This study will assess the effectiveness of the ketogenic diet (high-fat, low-carbohydrate,
and moderate protein) in treating autism spectrum disorder (ASD). Three study groups will be
comprised of children (2-21 years of age) based on whether or not they have ASD and receive
the ketogenic diet - ASD/ketogenic diet, ASD/non-ketogenic diet, and non-ASD/non-ketogenic
Recent studies have shown that the ketogenic diet (high-fat, low-carbohydrate, and moderate
protein; induce a shift from the primary metabolism of glucose to ketones) or Modified-Atkins
diet may be effective in treating autism. Research on the Black and Tan BRachyury (BTBR)
T+tf/J mouse strain, characterized by an autism-like behavioral phenotype, has demonstrated
the efficacy of a ketogenic diet in improving autism. Although, modified diets, such as the
Feingold diet, low-sugar diet, or gluten-free diet, have shown behavioral improvements in
patients with Attention Deficit Hyperactivity Disorder (ADHD), the ketogenic diet has not
been studied in autism spectrum disorder (ASD) despite the high incidence of ADHD
comorbidity. The findings from only one prospective, pilot study have been published, which
reported significant behavioral improvement in all 18 autistic subjects after six months
(assessed at intervals of four weeks on the diet and two weeks diet-free) on the ketogenic
diet. Clearly, the ketogenic and other modified diets as promising treatments for ASD have
been understudied. Additional clinical research is necessary to establish the ketogenic diet
as a safe, effective treatment alternative for children with ASD.
This proposed research project will involve an ethnically diverse sample (varied genetic
background and environmental exposure) to assess the efficacy of the ketogenic diet as a
therapeutic intervention, and to understand its beneficial effects in children with ASD. The
investigators anticipate that noteworthy findings will contribute to the sparse literature on
ASD and effective dietary interventions and prompt future research collaborations with
investigators from other medical centers and/or academic institutions. Funding for future
research appears promising considering that ketogenic therapies are also a novel method for
the treatment of a variety of disorders, including other neurodevelopmental disorders,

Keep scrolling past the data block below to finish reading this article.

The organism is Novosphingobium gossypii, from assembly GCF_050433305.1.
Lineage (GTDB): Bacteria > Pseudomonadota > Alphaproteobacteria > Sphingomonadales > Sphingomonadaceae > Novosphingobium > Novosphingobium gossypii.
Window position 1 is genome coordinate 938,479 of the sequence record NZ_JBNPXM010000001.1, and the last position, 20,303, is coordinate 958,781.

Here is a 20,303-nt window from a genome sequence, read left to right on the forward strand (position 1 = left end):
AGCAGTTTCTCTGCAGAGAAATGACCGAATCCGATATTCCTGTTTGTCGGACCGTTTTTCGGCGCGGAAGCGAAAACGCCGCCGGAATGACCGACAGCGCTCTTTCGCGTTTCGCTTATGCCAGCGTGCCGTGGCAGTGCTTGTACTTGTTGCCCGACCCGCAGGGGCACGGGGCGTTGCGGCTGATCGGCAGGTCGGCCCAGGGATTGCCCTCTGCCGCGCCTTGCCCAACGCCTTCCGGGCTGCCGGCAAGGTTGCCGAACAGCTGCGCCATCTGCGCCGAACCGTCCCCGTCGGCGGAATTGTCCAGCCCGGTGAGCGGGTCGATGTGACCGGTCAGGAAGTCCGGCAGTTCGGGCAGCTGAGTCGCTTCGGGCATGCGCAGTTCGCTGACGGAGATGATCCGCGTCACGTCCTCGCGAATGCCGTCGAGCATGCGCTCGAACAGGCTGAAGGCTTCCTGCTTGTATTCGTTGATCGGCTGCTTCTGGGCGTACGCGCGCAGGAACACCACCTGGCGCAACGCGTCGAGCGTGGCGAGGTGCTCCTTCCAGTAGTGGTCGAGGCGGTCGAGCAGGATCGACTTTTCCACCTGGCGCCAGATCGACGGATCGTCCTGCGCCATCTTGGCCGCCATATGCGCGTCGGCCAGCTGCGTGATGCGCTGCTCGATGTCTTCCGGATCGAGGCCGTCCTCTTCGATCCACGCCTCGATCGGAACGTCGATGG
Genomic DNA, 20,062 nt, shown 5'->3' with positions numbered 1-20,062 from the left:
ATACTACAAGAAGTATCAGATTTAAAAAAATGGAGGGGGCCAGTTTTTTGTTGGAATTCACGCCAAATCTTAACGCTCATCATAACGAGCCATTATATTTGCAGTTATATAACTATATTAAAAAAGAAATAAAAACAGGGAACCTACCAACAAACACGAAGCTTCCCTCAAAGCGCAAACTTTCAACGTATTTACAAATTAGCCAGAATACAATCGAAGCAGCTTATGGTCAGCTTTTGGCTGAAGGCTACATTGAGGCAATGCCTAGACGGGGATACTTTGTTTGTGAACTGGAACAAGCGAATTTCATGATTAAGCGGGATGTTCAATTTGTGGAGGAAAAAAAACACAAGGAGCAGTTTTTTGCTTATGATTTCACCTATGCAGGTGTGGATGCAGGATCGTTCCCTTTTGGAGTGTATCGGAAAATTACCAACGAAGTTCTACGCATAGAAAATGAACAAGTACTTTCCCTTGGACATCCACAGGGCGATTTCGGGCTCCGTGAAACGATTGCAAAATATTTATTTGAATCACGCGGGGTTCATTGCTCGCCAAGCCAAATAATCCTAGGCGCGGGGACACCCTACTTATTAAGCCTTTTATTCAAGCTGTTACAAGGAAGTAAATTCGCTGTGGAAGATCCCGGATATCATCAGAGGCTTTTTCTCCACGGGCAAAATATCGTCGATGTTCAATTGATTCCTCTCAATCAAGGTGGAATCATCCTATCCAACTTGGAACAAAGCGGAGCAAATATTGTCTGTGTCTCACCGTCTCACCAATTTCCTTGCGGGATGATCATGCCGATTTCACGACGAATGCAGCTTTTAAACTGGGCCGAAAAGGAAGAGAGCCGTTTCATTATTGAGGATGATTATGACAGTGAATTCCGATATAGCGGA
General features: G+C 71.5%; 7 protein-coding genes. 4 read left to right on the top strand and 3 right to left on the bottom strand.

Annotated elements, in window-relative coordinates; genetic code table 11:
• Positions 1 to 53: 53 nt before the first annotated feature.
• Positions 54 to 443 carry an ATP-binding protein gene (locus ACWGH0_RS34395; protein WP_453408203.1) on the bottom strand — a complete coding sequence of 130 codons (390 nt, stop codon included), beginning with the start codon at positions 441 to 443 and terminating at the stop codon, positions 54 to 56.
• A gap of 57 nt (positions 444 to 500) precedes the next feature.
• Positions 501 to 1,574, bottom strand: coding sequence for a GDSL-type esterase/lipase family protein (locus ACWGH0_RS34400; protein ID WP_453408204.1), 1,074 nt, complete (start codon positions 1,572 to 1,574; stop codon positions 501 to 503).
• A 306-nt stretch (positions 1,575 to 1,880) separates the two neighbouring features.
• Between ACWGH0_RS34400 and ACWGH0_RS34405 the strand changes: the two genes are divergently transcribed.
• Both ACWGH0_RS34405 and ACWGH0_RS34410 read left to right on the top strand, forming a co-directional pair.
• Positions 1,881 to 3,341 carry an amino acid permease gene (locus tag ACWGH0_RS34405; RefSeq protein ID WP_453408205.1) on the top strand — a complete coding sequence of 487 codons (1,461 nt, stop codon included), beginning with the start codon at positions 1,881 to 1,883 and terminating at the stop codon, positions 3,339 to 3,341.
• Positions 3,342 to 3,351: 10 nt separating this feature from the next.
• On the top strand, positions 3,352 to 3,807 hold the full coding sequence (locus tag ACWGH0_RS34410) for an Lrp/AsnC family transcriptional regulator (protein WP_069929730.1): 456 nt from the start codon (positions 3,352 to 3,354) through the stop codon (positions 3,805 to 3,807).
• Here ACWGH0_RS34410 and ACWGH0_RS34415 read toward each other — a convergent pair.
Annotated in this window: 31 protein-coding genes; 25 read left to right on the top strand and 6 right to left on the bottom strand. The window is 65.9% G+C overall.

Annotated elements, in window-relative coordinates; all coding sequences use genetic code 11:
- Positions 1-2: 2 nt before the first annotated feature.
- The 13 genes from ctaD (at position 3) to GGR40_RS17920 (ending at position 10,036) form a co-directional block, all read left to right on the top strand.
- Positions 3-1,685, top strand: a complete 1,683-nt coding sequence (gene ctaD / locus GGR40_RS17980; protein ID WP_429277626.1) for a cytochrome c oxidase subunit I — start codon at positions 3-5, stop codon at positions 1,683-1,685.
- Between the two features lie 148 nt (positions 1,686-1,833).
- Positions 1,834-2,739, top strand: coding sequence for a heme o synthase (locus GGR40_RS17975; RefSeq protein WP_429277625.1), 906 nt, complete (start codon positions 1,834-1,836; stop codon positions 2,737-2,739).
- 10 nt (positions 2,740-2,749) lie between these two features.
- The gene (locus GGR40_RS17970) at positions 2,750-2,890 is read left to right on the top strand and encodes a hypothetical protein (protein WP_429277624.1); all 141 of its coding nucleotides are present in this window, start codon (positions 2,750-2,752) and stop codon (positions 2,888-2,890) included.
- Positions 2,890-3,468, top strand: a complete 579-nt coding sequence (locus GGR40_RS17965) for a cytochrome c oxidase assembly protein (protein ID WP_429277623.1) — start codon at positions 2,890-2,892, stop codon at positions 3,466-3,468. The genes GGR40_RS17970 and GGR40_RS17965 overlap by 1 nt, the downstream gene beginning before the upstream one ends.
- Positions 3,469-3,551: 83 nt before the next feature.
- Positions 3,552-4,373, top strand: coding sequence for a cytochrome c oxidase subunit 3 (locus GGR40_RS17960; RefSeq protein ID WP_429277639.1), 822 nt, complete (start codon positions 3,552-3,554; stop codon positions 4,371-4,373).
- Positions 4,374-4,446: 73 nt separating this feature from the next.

diabetes, migraine headaches, brain tumors, multiple sclerosis, and obesity.
In addition, the investigators propose to also examine the potential changes in blood
composition and intestinal (gut) microbiome in children with (without) ASD who are treated
(not treated) with the ketogenic diet in light of the effect on their ASD symptomatology. The
relationship between the gastrointestinal tract and the central nervous system has garnered
increasing interest in the research community. The gut-brain interface describes a
bidirectional relationship in which the central nervous system influences the gut and vice
versa. Little is known about the mechanisms behind anecdotal reports of dietary success in
humans, but it is suspected that alterations in gut microflora are involved. Mulle et al.
(2013) postulated that the connection between the gut microbiome and ASD may be either the
direct cause or as indirect consequence of atypical patterns of feeding and nutrition.
Similarly, diet patterns, including the ketogenic diet, impact nutrient availability and thus
indirectly modulate the gut microbiome. Multiple studies have confirmed differences in levels
of gut commensals and overall metabolite profiles in fecal and urinary samples from healthy
children compared to children with ASD, potentially as a result of changes in the microbiome.
In the maternal immune activation mouse model of ASD, Hsiao et al. (2013) reported that
probiotic treatment with B. fragilis could correct behavioral abnormalities and metabolomics
profile typified in ASD and ameliorate ASD-relevant GI barrier deficits in mice. Sandler et
al. (2000) demonstrated that oral vancomycin treatment showed short-term improvements in
children with regressive-onset autism, suggesting that alterations in gut bacteria profile,
in this case with antibiotic therapy, may improve autistic behavior. Studies of the gut